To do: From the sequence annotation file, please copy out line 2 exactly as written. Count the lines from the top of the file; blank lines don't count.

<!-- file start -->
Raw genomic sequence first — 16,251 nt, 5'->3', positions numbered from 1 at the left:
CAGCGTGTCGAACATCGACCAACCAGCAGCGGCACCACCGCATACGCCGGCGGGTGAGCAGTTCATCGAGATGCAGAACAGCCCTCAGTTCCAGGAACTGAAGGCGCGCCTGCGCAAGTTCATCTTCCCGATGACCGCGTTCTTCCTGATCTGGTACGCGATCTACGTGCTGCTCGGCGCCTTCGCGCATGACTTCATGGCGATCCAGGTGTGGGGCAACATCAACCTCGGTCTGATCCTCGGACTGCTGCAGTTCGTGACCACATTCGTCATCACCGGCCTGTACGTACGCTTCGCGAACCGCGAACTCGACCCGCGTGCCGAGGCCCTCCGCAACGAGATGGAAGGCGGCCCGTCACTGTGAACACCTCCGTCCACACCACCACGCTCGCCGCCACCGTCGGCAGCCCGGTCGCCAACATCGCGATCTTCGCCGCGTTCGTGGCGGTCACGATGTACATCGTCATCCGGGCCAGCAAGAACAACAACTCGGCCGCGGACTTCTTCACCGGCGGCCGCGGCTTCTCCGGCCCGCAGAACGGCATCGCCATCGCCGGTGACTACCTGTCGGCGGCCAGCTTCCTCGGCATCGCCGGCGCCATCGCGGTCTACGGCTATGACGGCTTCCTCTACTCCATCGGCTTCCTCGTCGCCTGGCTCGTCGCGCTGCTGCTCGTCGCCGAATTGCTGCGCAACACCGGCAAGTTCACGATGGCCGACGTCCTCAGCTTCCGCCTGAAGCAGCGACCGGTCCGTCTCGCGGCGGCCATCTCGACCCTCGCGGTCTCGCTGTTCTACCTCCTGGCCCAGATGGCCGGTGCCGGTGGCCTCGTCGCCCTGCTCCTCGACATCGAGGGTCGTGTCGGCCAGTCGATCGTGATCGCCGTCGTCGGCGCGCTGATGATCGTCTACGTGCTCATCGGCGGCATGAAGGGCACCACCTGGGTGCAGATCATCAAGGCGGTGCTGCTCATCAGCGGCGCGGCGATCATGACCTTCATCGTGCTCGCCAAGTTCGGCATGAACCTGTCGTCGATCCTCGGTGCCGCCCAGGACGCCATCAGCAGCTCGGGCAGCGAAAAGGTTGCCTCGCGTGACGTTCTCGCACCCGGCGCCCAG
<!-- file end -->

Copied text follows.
CAGCGTGTCGAACATCGACCAACCAGCAGCGGCACCACCGCATACGCCGGCGGGTGAGCAGTTCATCGAGATGCAGAACAGCCCTCAGTTCCAGGAACTGAAGGCGCGCCTGCGCAAGTTCATCTTCCCGATGACCGCGTTCTTCCTGATCTGGTACGCGATCTACGTGCTGCTCGGCGCCTTCGCGCATGACTTCATGGCGATCCAGGTGTGGGGCAACATCAACCTCGGTCTGATCCTCGGACTGCTGCAGTTCGTGACCACATTCGTCATCACCGGCCTGTACGTACGCTTCGCGAACCGCGAACTCGACCCGCGTGCCGAGGCCCTCCGCAACGAGATGGAAGGCGGCCCGTCACTGTGAACACCTCCGTCCACACCACCACGCTCGCCGCCACCGTCGGCAGCCCGGTCGCCAACATCGCGATCTTCGCCGCGTTCGTGGCGGTCACGATGTACATCGTCATCCGGGCCAGCAAGAACAACAACTCGGCCGCGGACTTCTTCACCGGCGGCCGCGGCTTCTCCGGCCCGCAGAACGGCATCGCCATCGCCGGTGACTACCTGTCGGCGGCCAGCTTCCTCGGCATCGCCGGCGCCATCGCGGTCTACGGCTATGACGGCTTCCTCTACTCCATCGGCTTCCTCGTCGCCTGGCTCGTCGCGCTGCTGCTCGTCGCCGAATTGCTGCGCAACACCGGCAAGTTCACGATGGCCGACGTCCTCAGCTTCCGCCTGAAGCAGCGACCGGTCCGTCTCGCGGCGGCCATCTCGACCCTCGCGGTCTCGCTGTTCTACCTCCTGGCCCAGATGGCCGGTGCCGGTGGCCTCGTCGCCCTGCTCCTCGACATCGAGGGTCGTGTCGGCCAGTCGATCGTGATCGCCGTCGTCGGCGCGCTGATGATCGTCTACGTGCTCATCGGCGGCATGAAGGGCACCACCTGGGTGCAGATCATCAAGGCGGTGCTGCTCATCAGCGGCGCGGCGATCATGACCTTCATCGTGCTCGCCAAGTTCGGCATGAACCTGTCGTCGATCCTCGGTGCCGCCCAGGACGCCATCAGCAGCTCGGGCAGCGAAAAGGTTGCCTCGCGTGACGTTCTCGCACCCGGCGCCCAG